A two year project in Dzerzhinsk (running from late 2015 to 2017) called “Attention! Conflict!”, was designed to set up mediation programmes in schools. The aim was to use peer-to-peer mediation by schoolchildren trained as mediators. Teachers and school psychologists were also involved in the establishment of the mediation service.
In recent years the number of conflicts among children in primary schools has increased sharply. Such conflicts often lead to antisocial behavior involving children of different age groups (threatening, belittling, fighting, stealing and so on). A mediation service, by giving a method for regulating quarrels using a third party mediator, aims to help children grow their social intelligence and ability to cooperate with each other. In contrast with normal practice, when teachers and school directors respond in an accusatory and punitive way, the “restorative mediation” approach aims to restore relations between the conflicting sides.
The really new thing is that schoolchildren themselves are the mediators. This “peer to peer” method works well: the project results showed that having student-mediators produced a higher degree of trust than when adults are involved.
The project succeeded in establishing a mediation system for preventing and resolving
conflicts in four schools in Dzerzhinsk. 15 school psychologists and 98 student mediators received special in-depth training, and gained considerable experience in restorative mediation. Legal and psychological support was given to project participants.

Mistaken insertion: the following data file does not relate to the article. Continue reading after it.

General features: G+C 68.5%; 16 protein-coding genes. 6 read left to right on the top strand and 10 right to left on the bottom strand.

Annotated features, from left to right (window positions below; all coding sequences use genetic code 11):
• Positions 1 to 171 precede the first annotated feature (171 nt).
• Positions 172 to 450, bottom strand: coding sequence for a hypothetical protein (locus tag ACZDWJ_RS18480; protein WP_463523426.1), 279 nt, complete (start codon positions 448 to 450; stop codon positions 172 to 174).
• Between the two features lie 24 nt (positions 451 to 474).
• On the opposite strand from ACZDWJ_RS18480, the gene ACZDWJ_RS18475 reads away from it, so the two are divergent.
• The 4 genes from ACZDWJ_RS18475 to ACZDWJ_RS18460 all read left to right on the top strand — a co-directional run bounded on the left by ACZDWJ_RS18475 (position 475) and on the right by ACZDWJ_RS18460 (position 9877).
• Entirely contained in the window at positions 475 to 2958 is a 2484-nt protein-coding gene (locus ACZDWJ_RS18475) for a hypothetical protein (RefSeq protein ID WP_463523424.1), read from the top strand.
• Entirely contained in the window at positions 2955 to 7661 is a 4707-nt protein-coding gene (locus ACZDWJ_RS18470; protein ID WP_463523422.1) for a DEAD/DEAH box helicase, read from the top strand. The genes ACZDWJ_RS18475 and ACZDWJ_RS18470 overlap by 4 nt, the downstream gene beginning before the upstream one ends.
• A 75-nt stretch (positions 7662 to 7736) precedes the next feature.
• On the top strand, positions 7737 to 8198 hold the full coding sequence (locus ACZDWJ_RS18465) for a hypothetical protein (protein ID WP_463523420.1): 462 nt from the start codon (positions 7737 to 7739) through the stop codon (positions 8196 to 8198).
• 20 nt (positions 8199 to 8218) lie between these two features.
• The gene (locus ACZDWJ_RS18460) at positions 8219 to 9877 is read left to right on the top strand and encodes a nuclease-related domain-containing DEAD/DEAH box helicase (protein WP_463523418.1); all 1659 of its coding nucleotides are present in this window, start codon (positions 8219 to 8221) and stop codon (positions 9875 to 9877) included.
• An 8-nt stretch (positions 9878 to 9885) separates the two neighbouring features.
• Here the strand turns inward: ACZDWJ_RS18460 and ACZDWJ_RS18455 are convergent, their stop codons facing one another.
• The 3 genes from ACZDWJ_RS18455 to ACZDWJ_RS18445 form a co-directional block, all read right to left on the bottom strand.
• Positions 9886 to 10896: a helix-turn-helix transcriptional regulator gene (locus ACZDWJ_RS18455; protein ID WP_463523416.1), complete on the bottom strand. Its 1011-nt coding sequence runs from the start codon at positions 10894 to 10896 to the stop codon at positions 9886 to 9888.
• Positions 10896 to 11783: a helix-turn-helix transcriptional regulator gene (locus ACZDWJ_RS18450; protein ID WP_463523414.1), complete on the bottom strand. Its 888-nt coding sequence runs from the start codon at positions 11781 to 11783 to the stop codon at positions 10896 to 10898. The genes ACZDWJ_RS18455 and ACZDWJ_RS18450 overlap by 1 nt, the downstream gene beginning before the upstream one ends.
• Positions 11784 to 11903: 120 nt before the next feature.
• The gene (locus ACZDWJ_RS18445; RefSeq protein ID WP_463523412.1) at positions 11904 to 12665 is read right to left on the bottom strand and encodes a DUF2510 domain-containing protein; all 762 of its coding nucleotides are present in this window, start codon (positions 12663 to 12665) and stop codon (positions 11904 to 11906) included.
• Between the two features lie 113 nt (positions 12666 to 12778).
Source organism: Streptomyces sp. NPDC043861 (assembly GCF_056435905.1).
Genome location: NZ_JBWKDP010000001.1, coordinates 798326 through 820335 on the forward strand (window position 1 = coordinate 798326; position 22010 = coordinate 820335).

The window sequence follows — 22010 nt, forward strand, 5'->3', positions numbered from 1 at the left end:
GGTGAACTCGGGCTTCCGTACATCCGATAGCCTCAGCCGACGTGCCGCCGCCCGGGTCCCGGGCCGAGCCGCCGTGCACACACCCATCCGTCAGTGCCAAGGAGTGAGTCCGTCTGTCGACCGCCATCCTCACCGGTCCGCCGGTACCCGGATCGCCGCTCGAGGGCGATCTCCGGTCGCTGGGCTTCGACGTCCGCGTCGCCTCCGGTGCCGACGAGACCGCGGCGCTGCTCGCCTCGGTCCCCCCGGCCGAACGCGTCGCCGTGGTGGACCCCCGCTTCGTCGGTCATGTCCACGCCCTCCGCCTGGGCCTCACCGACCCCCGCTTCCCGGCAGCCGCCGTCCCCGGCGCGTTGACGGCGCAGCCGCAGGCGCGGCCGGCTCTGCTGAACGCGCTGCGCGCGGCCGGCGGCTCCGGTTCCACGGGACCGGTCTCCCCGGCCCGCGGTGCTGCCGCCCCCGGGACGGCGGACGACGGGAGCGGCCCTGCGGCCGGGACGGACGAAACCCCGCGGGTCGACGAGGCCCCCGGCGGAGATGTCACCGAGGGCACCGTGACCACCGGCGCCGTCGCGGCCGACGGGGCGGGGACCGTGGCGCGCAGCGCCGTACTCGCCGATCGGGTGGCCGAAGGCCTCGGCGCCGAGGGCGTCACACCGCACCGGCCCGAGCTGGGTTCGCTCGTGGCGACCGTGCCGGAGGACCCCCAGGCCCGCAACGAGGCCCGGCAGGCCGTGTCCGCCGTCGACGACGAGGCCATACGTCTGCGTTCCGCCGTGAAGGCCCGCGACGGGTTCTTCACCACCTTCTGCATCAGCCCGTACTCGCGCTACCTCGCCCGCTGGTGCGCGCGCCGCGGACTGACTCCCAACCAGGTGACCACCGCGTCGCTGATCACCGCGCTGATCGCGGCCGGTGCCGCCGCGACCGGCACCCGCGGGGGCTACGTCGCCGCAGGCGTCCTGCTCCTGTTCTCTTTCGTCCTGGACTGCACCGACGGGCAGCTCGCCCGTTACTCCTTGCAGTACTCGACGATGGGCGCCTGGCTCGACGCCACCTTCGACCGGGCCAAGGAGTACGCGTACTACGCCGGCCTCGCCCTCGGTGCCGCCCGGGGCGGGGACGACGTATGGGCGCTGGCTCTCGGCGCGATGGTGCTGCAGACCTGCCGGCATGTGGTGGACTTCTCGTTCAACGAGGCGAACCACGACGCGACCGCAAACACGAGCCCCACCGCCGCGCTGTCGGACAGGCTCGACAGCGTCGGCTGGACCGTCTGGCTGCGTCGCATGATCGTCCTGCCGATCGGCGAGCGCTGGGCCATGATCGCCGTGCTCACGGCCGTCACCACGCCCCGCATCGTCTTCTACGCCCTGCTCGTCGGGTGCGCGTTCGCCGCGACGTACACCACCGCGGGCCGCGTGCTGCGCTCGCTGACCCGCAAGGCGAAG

During 2016 mediators dealt with 45 conflict situations. But at the same time, teacher feedback shows that in schools where mediation services have been established, the number and severity of conflict situations has decreased.
Increased demand for the programme led to more sessions staged than were anticipated. The project culminated in a team-building exercise carried out with students from 17 Dzherzhinsk schools.
Enthusiasm has been shown by a number of schools in the city who were not originally involved in the project, but wish to set up mediation services. The findings have been fed into the “National Strategy for Actions to help Children, 201202017” by the Nizhny Novgorod Institute of Educational Development (NNIED). The project coordinator writes:
“We were pleasantly surprised by the significant interest in our work on the project at the Education Department of Dzerzhinsk and at the number of educational institutions wishing to establish school mediation services.
“Nor had we expected the independent initiative on the part of student mediators who have followed the special training sessions… They organised presentations during lessons, information displays and a school radio broadcast.
We noticed that the students really like to wear specially made ‘Mediator’ badges as if participating in a peacekeeping mission, and to feel that they are important, valued members of the school community.”